The constitutionality of
DUI checkpoints or "sobriety checkpoints" has been debated for years. In order
to stop your vehicle, law enforcement must have reasonable suspicion that
you committed a traffic violation, for example, that you ran a red light,
blew through a stop sign, or were speeding.
DUI checkpoints, that is not the case. Law enforcement will set up a checkpoint
(sobriety checkpoint) usually late at night through early morning hours
on a weekend in an area known for having a history of
DUI arrests and/or
accidents. As a standard rule, the police stop vehicles based on a predetermined
formula, such as every fourth vehicle.
Three common questions about DUI checkpoints:
- Can I refuse to stop at a DUI checkpoint?
- If I see a DUI checkpoint up ahead, can I turn and avoid it?
- Can I refuse to answer the officer's questions at a DUI checkpoint?
1. Can you refuse to stop?
Provided that the DUI checkpoint is legal, the answer to the first question
is "no" – you cannot refuse to stop at a DUI checkpoint.
If you’re passing through a checkpoint and an officer stops your
vehicle for questioning, you must comply and stop your vehicle. Running
through the checkpoint could result in serious penalties.
2. Can you turn around to avoid the checkpoint?
By law, police must inform the public ahead of time when and where DUI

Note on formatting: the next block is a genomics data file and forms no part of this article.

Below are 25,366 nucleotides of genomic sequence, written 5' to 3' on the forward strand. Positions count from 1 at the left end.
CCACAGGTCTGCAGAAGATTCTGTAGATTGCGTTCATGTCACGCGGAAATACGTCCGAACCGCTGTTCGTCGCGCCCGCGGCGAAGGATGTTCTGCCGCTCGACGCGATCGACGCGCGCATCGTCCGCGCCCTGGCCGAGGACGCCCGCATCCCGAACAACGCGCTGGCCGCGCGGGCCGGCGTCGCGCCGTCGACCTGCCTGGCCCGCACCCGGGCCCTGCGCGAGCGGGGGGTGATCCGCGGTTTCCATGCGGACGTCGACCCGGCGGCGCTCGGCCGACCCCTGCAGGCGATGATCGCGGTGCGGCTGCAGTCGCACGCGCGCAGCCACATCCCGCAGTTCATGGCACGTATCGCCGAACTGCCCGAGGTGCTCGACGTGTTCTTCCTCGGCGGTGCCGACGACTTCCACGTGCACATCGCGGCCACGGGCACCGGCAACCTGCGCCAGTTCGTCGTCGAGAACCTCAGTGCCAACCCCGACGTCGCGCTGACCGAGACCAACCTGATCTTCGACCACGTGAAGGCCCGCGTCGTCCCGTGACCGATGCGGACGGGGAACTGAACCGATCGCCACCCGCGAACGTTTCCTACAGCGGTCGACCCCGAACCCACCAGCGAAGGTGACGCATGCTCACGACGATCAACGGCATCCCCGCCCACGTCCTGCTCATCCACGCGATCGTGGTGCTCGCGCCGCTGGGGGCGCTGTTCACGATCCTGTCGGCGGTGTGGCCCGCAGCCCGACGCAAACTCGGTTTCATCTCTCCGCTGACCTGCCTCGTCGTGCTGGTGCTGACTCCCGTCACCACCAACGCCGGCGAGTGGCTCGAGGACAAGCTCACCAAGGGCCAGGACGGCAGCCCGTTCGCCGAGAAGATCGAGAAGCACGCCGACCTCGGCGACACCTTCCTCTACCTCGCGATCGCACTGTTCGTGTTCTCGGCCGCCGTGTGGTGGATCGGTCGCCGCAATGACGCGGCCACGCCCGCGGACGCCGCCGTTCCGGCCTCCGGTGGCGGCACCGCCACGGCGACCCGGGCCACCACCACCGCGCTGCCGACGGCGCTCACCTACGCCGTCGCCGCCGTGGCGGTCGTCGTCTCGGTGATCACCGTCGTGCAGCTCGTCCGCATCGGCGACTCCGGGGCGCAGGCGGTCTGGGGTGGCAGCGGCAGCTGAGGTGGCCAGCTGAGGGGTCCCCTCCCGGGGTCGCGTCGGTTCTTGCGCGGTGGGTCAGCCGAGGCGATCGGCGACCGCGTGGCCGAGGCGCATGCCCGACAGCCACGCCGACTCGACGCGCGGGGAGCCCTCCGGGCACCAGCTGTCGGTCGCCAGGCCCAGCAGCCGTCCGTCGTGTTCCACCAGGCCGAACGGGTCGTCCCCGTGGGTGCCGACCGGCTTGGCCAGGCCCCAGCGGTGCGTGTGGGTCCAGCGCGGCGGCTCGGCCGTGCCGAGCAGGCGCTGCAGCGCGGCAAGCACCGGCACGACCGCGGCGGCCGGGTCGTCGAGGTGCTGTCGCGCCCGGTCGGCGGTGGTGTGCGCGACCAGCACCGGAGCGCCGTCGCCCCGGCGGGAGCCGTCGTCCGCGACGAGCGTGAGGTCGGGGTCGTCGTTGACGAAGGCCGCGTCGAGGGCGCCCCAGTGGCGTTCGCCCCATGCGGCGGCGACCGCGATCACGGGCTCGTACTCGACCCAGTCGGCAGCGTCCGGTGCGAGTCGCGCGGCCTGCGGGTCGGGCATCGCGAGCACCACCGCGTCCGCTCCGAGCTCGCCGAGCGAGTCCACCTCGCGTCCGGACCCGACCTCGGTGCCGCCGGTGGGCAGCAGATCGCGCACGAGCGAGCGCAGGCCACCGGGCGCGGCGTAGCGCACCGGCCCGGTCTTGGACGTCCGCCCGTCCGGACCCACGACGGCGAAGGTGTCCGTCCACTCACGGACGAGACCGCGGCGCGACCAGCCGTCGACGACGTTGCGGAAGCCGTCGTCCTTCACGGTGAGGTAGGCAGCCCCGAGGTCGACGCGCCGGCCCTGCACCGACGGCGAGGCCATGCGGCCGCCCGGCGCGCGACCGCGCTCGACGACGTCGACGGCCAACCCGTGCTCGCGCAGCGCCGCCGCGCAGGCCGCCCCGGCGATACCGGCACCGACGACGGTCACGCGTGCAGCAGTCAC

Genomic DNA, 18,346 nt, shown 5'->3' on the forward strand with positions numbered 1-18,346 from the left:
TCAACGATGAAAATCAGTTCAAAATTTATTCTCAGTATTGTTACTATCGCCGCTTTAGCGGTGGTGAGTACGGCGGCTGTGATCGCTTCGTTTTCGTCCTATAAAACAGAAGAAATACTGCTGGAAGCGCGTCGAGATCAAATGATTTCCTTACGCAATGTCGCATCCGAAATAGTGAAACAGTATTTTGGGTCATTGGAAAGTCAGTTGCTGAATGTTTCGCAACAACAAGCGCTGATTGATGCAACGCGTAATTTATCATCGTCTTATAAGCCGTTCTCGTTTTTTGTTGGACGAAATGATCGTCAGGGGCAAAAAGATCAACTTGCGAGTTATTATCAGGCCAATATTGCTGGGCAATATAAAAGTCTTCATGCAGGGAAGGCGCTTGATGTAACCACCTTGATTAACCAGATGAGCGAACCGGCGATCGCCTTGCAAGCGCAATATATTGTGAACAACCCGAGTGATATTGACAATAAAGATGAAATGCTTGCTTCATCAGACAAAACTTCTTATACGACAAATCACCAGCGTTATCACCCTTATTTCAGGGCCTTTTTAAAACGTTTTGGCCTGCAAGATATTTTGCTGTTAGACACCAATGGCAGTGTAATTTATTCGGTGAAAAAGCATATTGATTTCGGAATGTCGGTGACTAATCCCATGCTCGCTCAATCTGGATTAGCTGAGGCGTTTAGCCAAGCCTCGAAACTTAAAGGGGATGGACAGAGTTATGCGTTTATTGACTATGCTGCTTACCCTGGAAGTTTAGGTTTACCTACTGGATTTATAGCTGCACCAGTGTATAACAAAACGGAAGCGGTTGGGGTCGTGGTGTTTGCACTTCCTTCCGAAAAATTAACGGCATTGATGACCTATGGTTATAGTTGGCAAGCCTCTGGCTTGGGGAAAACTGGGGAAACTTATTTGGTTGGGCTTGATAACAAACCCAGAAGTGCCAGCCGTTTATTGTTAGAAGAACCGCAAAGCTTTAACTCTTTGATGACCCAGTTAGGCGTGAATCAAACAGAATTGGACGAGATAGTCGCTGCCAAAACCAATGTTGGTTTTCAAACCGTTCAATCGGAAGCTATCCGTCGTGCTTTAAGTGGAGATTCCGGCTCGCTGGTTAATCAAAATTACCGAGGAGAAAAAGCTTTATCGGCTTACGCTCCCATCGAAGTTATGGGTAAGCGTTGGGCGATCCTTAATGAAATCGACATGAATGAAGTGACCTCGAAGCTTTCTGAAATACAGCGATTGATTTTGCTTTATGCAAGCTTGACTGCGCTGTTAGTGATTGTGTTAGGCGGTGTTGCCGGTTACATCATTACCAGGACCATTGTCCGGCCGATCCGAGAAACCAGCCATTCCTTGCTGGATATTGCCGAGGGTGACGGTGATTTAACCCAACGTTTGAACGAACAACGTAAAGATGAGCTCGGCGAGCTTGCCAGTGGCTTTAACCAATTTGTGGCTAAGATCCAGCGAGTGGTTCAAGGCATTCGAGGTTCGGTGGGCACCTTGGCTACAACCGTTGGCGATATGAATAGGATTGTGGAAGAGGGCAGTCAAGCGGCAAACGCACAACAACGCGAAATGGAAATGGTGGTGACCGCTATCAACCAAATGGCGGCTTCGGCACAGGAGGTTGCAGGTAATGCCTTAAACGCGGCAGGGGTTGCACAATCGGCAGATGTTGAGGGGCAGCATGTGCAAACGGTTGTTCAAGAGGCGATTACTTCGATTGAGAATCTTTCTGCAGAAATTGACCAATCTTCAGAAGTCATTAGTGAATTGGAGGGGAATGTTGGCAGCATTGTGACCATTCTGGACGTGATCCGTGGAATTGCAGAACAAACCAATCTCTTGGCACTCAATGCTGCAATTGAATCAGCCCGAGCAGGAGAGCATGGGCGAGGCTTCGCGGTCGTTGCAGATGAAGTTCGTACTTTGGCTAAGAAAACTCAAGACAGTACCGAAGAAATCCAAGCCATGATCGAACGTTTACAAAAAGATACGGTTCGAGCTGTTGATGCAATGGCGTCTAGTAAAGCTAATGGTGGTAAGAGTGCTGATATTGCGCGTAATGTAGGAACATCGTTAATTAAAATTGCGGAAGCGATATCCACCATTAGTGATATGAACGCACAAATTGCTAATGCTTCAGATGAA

checkpoints will occur. It can be extremely risky to turn and avoid a
DUI checkpoint if you see one up ahead. In fact, if police see you evading
the checkpoint, they can pursue your vehicle and stop you.
So, the answer to the second question would be "no" – you
should not turn and avoid a checkpoint if you see one. However, you can
do research ahead of time and find out when/where checkpoints will be
held so you can avoid them this way.
Other than researching ahead of time to avoid taking routes with checkpoints
on them, there is really no way to evade a DUI checkpoint. This makes
knowing your rights all the more important. By law, police cannot search
you or your vehicle unless they have probable cause to do so, or you give
them verbal consent.
You are not required to consent to a search or take any type of field sobriety
test prior to a lawful arrest. That being said, there is a degree to which
you still need to answer the officer's questions.
Coming across as rude to the officer does nothing but aggravate the situation.
What happens at most checkpoints is that the officer will ask you to stop
your vehicle and roll down your window so they can communicate with you.
Once your window is down, the officer will proceed to ask you questions
such as, "Have you been drinking?" You have the right to refuse
these types of questions because you have the right to avoid incriminating yourself.
3. Can I refuse to answer the officer’s questions?
To answer the third question,
yes, you can refuse to answer the officer's questions at a DUI checkpoint
to an extent. At a legal sobriety checkpoint, law enforcement officials have the right
to question you to ascertain if you might be intoxicated or under the
influence of drugs.
You have the right to refuse consent to a search and you have the right
to avoid incriminating yourself, but it would probably be wise to politely
answer any necessary questions the officer asks you.
If you were arrested at a DUI checkpoint,
contact an Orange County DUI attorney at the Law Offices of Virginia L. Landry,
Inc. for a